The GOP establishment has continually written off the power/influence of the Tea Party faction, but much like Trump’s “imminent demise”, it turns out to be more wishful thinking than reality.
When Eric Cantor, former Republican House Majority leader and once a Tea Party favorite, got challenged in his own primary and lost, that was a clear wake up call that Tea Party fervor was still in high gear. Now Speaker of the House John Boehner, publicly embarrassed time and time again for failing to establish a majority GOP House consensus on critical votes such as continued government funding, has elected to basically throw in the towel and step down rather than face ongoing resistance, rebellion, and rejection from the more conservative Tea Party House members.
This is how the news was received by conservative voters when Marco Rubio alerted the audience at the Value Voters Summit:
What’s amazing is that on an absolute scale, both Boehner and Cantor would be considered highly conservative – but they have been branded as weak RINOs by the far right Tea Party wing.
Boehner in particular has been excoriated by the Tea Party for failing to stop Obama’s and the Democrats initiatives such as the ACA (“Obamacare”).
When Boehner and Cantor basked in the 2010 victory that awarded House majority back to the Republicans, it’s likely they never dreamed that they would both be kicked out by their own party within five years.
The true irony is the establishment GOP sowed the seeds to their own demise right after the 2008 elections when the public was angry over the prospect of a wrecked economy, continued government overspending and the prospect of bailing out Wall Street as well as Chrysler and GM. The GOP used the anger that put them into a minority and redirected it towards the government in general, and the Democrats in particular.
Their efforts to brand the entirety of big government as “evil” was a big success and many Dems got the boot in 2010. The problem is the new crop of politicians that were elected was based on this government hatred and were not willing to just fall in line to the status quo as Boehner and the GOP establishment had hoped. The GOP establishment didn’t think this through to realize that bringing in folks that hate the government will also target them as well as being part of the problem.
A good number of newly elected Republicans came in with a no compromise attitude and were put off by Boehner’s negotiating with the Dems instead of demanding their unconditional surrender. They were elected with the promise of taking immediate direct action against the Dems agenda such as Boehner’s and McConnell’s continuous chanting of the repeal and replacement of the ACA as a call to arms to energize and get out the Rep voters. Those newly elected were now primed for direct combat based on the promises made by their leaders.
This conflict has resulted in the US Debt Ceiling Crisis of 2011, where it appeared the GOP was willing to let the US Goverment go into default on its debt unless the Dems conceded to their budget cut demands. That brinkmanship led to S&P downgrading the country’s credit rating. Then there was the Government shutdown of 2013, when the GOP tried to force the Dems to defund Obamacare as a condition for keeping the government running.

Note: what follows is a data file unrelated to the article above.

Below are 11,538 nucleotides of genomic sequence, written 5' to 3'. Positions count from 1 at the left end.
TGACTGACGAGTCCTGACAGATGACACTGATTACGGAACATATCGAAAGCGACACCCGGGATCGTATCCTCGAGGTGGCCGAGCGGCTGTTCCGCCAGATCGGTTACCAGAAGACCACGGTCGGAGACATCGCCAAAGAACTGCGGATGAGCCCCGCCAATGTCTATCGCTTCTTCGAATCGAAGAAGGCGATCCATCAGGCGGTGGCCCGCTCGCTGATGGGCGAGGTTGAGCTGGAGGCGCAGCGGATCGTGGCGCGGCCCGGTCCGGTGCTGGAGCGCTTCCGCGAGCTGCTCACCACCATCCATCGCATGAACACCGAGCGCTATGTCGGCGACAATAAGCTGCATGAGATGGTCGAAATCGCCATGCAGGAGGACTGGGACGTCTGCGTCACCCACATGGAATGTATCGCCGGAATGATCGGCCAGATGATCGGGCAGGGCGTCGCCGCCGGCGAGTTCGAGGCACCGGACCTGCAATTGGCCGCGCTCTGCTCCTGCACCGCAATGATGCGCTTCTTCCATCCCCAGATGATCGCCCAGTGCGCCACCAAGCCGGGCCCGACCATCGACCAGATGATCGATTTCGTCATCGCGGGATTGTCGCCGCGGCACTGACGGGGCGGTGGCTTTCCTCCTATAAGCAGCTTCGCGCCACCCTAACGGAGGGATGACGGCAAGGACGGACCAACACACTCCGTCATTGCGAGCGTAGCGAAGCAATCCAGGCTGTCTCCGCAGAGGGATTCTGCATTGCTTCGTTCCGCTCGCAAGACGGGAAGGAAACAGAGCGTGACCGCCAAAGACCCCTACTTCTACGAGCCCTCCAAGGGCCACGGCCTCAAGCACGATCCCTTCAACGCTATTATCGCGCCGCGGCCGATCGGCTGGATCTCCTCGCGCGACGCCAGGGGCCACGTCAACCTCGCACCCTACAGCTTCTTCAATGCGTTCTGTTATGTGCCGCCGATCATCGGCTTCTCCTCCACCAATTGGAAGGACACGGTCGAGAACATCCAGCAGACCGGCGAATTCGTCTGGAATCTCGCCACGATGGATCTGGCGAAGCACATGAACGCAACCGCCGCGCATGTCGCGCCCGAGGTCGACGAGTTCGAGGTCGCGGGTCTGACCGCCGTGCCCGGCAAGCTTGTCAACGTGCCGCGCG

To sum up, much to the chagrin of Boehner and the rest of the GOP establishment, they are reaping what they sowed. The obvious lesson here is don’t make promises to your constituents for immediate action that you know you can’t deliver on. With Obama’s relection in 2012, the ACA is essentially protected by his veto power until he leaves office in 2017.
And here lies the problem that is the big deal. Boehner’s “sin” was attempting to operate within the rules of law and votes as mandated by the Constitution. The founding fathers created the structure of our government with the assumption that all parties would make an attempt to work together and establish points of compromise for the greater good of the country. However, compromise is seen as a dirty word in the Tea Party lexicon.
With Boehner’s departure, you can be sure the Tea Party’s next target will be Senate Majority Leader McConnell. They are trying to put pressure on him to get rid of the 60 vote threshold to move bills forward to a vote, which is ironic since the Reps enjoyed blocking Dems using the 60 vote rule when they were in the minority. Neither Rep or Dem Senate leaders want to remove the 60 vote rule for fear of what would happen if they fall into the minority.
The Tea Party has shown they are willing to take the country hostage and threaten US debt defaults and government shutdowns to get their way rather than win by conventional means like obtaining the required voting majorities in Congress to pass a bill and override a presidential veto.
The fact is no party can or should ever submit to folding under such ransom tactics as it would set the precedent for it to be repeated and majority elections would mean nothing when minority factions can bully their way into power.
Boehner leaving means the GOP is now that much closer to having an apocalyptic showdown with the Dems that will result in a prolonged government shutdown or even a US debt default, either of which would be very bad news for the economy and those that directly depend on the government, such as SS recipients and veterans.
It seems inevitable that the Tea Party will strive to see how much power they truly have and wind up overplaying their hand at the expense of both their party and country.
We now enter the next phase of the Tea Party Revolution going into political and economic uncharted waters…